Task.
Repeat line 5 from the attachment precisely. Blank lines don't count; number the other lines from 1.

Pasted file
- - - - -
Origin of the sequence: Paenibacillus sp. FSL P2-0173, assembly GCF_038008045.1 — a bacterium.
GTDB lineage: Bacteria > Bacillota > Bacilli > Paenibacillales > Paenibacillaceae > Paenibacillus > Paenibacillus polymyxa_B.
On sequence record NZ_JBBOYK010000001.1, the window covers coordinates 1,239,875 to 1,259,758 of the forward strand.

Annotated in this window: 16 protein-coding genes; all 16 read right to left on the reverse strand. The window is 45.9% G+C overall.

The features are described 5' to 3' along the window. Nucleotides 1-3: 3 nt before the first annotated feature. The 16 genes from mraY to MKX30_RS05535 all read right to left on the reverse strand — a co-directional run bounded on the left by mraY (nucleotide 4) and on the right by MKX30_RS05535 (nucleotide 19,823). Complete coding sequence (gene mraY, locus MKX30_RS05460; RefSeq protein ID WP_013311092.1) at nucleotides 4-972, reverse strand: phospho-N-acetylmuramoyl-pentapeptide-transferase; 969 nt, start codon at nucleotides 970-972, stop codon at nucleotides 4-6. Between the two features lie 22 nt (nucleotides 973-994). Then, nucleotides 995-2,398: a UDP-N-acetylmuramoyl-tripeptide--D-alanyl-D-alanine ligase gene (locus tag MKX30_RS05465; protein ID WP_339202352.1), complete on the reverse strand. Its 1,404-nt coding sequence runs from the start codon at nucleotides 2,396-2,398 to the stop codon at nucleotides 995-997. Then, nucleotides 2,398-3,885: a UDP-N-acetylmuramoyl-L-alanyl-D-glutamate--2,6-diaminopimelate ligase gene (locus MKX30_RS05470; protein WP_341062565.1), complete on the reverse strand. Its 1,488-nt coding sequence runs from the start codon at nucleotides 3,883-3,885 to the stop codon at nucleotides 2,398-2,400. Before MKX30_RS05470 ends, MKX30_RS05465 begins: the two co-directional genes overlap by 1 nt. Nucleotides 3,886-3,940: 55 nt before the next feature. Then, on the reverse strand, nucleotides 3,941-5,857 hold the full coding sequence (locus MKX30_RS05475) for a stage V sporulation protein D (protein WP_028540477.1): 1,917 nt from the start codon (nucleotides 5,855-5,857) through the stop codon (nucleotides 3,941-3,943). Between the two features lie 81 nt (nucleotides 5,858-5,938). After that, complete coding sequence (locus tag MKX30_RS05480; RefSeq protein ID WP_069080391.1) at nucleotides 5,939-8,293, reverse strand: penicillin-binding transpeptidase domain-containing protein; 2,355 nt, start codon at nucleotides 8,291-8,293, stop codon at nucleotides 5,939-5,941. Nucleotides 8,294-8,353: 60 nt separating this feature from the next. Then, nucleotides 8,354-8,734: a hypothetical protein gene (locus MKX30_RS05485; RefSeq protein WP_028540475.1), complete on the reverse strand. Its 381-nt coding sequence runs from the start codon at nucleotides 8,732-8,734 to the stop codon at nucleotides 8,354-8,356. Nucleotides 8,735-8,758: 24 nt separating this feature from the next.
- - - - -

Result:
The features are described 5' to 3' along the window. Nucleotides 1-3: 3 nt before the first annotated feature. The 16 genes from mraY to MKX30_RS05535 all read right to left on the reverse strand — a co-directional run bounded on the left by mraY (nucleotide 4) and on the right by MKX30_RS05535 (nucleotide 19,823). Complete coding sequence (gene mraY, locus MKX30_RS05460; RefSeq protein ID WP_013311092.1) at nucleotides 4-972, reverse strand: phospho-N-acetylmuramoyl-pentapeptide-transferase; 969 nt, start codon at nucleotides 970-972, stop codon at nucleotides 4-6. Between the two features lie 22 nt (nucleotides 973-994). Then, nucleotides 995-2,398: a UDP-N-acetylmuramoyl-tripeptide--D-alanyl-D-alanine ligase gene (locus tag MKX30_RS05465; protein ID WP_339202352.1), complete on the reverse strand. Its 1,404-nt coding sequence runs from the start codon at nucleotides 2,396-2,398 to the stop codon at nucleotides 995-997. Then, nucleotides 2,398-3,885: a UDP-N-acetylmuramoyl-L-alanyl-D-glutamate--2,6-diaminopimelate ligase gene (locus MKX30_RS05470; protein WP_341062565.1), complete on the reverse strand. Its 1,488-nt coding sequence runs from the start codon at nucleotides 3,883-3,885 to the stop codon at nucleotides 2,398-2,400. Before MKX30_RS05470 ends, MKX30_RS05465 begins: the two co-directional genes overlap by 1 nt. Nucleotides 3,886-3,940: 55 nt before the next feature. Then, on the reverse strand, nucleotides 3,941-5,857 hold the full coding sequence (locus MKX30_RS05475) for a stage V sporulation protein D (protein WP_028540477.1): 1,917 nt from the start codon (nucleotides 5,855-5,857) through the stop codon (nucleotides 3,941-3,943). Between the two features lie 81 nt (nucleotides 5,858-5,938). After that, complete coding sequence (locus tag MKX30_RS05480; RefSeq protein ID WP_069080391.1) at nucleotides 5,939-8,293, reverse strand: penicillin-binding transpeptidase domain-containing protein; 2,355 nt, start codon at nucleotides 8,291-8,293, stop codon at nucleotides 5,939-5,941. Nucleotides 8,294-8,353: 60 nt separating this feature from the next. Then, nucleotides 8,354-8,734: a hypothetical protein gene (locus MKX30_RS05485; RefSeq protein WP_028540475.1), complete on the reverse strand. Its 381-nt coding sequence runs from the start codon at nucleotides 8,732-8,734 to the stop codon at nucleotides 8,354-8,356. Nucleotides 8,735-8,758: 24 nt separating this feature from the next.